This is part of HSC Chemistry course under the topic of Hydrocarbons.
HSC Chemistry Syllabus
- explore and distinguish the different types of structural isomers, including saturated and unsaturated hydrocarbons, including: (ACSCH035)
What are Isomers?
Isomers are compounds which share the same molecular formula but different structure. There are three types of isomers to be explored in HSC Chemistry:
- chain isomers
- position isomers
- functional group isomers
Chain isomers are molecules with the same molecular formula, but different arrangement of its carbon chain (stem).
For example, pentane and 2-methyl butane are both alkanes with five carbon atoms and therefore the same molecular formula C5H12. Yet, they are different structural formulae.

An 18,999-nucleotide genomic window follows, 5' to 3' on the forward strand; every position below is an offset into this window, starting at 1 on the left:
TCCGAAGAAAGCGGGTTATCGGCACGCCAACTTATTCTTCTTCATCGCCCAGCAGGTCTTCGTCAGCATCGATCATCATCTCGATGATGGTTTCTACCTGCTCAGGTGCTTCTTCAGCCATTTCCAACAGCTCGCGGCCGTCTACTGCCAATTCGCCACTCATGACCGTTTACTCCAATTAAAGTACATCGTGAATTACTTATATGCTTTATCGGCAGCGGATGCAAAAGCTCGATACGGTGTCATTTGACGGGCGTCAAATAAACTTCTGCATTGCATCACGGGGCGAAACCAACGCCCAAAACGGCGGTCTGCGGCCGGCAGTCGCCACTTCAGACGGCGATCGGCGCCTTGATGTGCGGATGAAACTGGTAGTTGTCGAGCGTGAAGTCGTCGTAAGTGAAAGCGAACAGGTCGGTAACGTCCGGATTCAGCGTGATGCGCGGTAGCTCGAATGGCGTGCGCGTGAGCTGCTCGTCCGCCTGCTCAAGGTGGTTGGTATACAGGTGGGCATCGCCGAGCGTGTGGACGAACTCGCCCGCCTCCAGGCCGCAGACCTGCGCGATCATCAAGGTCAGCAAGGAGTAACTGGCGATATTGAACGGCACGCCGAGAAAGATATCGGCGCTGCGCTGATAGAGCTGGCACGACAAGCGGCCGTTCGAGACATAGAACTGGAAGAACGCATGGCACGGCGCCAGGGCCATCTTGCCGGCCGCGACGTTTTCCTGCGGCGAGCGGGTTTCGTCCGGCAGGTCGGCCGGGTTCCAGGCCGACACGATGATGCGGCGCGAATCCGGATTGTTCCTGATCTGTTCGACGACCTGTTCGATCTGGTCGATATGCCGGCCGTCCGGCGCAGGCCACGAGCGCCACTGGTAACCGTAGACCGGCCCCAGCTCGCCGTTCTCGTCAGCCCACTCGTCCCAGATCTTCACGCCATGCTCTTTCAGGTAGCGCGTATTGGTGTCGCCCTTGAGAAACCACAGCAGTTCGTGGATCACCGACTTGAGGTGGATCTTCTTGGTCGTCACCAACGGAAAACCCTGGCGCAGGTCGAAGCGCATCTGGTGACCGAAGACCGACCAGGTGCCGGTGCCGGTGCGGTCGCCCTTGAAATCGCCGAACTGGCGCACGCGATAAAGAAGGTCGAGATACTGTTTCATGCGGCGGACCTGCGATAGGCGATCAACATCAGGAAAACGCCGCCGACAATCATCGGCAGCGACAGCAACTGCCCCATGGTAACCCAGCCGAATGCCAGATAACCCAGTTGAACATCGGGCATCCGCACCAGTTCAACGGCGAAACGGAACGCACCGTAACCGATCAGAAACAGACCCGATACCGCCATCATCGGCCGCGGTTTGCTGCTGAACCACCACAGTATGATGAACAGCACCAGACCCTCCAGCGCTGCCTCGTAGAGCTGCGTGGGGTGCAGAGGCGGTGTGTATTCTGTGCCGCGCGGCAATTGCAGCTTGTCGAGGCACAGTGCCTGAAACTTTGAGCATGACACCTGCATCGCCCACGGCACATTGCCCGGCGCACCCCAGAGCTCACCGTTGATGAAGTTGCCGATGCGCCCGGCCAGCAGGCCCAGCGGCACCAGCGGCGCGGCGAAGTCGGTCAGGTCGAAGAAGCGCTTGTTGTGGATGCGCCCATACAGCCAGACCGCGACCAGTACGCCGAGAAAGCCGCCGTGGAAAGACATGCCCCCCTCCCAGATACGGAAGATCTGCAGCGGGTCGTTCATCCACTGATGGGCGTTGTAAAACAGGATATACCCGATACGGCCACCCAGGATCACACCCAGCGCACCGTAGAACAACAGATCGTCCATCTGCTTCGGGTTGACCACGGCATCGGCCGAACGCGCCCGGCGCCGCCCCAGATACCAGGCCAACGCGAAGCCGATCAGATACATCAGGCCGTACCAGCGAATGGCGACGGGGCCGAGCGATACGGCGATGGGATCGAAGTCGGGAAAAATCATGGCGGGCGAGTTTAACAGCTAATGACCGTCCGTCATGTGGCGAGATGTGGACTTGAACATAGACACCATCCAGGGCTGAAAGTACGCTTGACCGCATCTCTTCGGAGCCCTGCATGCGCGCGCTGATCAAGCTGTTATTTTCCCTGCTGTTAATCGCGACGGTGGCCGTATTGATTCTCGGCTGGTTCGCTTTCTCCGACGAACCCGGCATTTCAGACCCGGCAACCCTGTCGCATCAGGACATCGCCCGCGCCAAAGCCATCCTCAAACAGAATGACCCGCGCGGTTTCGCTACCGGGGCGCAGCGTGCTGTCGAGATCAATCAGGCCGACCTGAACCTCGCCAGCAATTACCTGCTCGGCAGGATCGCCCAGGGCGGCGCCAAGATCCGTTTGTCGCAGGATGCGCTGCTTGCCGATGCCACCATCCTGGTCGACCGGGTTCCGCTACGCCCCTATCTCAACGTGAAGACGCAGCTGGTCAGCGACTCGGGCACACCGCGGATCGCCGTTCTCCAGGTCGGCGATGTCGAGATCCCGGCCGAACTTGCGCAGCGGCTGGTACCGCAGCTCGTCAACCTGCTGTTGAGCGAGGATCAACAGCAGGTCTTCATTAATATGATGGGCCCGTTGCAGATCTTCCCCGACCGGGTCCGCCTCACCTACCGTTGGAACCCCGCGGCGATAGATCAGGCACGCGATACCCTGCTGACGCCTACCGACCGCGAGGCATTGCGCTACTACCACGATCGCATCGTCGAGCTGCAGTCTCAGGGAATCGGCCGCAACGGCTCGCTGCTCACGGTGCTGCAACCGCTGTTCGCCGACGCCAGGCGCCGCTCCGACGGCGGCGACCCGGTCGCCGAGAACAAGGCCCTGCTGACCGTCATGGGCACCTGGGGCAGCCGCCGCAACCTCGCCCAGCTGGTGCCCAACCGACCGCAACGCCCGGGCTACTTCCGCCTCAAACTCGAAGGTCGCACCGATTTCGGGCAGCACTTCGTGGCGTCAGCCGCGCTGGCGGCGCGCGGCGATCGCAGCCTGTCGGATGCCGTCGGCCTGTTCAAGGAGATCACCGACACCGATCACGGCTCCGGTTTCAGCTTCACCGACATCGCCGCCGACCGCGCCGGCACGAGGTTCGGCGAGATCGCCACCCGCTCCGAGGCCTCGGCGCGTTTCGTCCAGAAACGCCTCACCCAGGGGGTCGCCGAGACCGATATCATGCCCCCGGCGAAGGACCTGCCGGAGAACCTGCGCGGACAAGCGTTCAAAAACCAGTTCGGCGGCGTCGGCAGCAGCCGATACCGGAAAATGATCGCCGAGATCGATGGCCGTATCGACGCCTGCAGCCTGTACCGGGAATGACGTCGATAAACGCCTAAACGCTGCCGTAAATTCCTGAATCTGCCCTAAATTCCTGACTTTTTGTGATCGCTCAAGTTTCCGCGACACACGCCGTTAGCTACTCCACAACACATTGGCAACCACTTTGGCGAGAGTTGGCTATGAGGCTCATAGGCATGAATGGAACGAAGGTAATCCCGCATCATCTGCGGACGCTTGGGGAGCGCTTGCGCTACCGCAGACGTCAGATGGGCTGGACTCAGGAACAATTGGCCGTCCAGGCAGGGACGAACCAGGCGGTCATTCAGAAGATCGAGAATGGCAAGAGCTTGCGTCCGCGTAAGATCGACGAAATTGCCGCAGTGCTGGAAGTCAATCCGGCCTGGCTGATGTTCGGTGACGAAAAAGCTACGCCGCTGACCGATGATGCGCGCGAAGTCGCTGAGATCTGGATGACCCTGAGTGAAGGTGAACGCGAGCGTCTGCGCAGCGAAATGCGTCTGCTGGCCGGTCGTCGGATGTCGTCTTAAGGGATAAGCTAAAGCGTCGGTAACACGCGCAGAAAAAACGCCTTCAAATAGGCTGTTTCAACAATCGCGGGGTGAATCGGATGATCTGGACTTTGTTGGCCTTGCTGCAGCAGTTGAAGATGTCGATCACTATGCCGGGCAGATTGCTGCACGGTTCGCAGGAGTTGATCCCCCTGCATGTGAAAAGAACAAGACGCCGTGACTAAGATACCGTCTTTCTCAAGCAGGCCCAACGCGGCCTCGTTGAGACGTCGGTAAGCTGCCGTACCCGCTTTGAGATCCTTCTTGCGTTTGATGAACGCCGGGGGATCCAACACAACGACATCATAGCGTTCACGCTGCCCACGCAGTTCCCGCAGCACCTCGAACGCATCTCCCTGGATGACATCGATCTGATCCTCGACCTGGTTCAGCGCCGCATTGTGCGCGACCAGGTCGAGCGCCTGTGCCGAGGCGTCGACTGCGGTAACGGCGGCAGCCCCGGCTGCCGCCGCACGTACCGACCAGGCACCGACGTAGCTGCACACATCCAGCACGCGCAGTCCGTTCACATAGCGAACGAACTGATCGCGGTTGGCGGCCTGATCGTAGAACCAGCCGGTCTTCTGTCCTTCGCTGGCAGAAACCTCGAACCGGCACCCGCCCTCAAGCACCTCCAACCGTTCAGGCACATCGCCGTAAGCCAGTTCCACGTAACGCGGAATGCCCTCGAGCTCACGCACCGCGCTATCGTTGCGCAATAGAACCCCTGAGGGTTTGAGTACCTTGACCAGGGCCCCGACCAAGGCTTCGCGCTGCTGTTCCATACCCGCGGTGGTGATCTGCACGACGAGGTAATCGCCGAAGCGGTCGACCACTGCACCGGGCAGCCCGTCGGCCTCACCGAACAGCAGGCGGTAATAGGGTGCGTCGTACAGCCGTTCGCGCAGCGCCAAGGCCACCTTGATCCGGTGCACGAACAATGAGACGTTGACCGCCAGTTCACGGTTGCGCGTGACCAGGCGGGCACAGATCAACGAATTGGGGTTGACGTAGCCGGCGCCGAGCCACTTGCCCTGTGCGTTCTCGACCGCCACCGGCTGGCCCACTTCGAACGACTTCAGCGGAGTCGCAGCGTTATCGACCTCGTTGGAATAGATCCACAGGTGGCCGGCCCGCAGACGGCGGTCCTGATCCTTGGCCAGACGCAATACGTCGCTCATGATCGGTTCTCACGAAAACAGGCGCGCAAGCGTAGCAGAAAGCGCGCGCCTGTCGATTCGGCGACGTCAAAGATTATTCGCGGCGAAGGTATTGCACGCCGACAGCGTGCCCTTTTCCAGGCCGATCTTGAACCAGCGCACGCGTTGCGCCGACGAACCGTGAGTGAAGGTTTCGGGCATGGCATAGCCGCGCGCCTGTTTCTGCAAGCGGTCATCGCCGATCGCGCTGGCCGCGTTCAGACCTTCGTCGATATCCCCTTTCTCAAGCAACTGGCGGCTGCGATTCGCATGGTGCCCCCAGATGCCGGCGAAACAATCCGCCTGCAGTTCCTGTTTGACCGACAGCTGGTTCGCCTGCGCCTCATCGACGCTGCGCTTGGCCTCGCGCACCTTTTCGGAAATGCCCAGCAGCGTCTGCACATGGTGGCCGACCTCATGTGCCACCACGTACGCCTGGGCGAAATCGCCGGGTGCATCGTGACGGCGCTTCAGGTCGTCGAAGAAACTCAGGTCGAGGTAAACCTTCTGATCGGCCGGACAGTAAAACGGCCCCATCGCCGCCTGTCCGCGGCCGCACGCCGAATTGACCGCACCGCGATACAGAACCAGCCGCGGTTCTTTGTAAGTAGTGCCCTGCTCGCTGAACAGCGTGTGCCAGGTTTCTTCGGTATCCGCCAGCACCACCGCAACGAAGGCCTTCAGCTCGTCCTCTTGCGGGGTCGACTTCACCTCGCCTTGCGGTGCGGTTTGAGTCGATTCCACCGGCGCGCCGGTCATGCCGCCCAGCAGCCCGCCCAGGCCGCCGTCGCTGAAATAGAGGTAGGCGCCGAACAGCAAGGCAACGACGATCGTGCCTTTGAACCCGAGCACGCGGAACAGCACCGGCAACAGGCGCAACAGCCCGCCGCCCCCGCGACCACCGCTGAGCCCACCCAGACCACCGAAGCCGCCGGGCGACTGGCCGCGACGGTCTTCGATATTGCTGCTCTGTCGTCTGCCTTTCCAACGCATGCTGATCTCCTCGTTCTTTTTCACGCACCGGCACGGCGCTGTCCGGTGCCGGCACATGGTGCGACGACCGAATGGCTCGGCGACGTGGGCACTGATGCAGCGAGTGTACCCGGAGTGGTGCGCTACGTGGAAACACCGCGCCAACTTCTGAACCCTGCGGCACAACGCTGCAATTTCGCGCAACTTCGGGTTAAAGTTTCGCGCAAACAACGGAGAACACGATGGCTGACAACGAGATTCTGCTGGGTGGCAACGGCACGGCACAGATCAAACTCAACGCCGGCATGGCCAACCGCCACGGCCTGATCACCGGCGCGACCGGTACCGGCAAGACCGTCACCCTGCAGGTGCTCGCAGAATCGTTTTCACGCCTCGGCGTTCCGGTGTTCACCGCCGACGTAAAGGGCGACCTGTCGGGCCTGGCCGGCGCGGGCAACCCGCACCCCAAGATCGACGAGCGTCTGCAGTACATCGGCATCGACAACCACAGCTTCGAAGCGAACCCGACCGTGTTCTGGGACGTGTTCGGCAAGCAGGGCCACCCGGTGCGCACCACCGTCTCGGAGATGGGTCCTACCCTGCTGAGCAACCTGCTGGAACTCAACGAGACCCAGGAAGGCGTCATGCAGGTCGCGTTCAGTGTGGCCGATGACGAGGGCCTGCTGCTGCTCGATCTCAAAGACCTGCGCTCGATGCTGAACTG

Position isomers are molecules with the same molecular formula and functional group, but the position of the functional group is different.
For example, 1-butene and 2-butene both have the same molecular formula C4H8 but the position of the double bond is in different positions.
Functional Group Isomers
Functional group isomers are molecules with the same molecular formula, but different functional groups.
There are three common pairs of functional groups which can exhibit isomerism:
Ethers and Alcohols
Ethers (not included in HSC Chemistry syllabus) and alcohols can be functional group isomers.
For example, ethanol and dimethyl ether are functional group isomers:
Aldehydes and Ketones
Aldehydes and ketones can be functional group isomers. It is important to note that these two functional groups are not position isomers.
For example, propanal and propanone are functional group isomers:
Carboxylic Acids and Esters
For example, propanoic acid has two functional group isomers: ethyl methanoate and methyl ethanoate.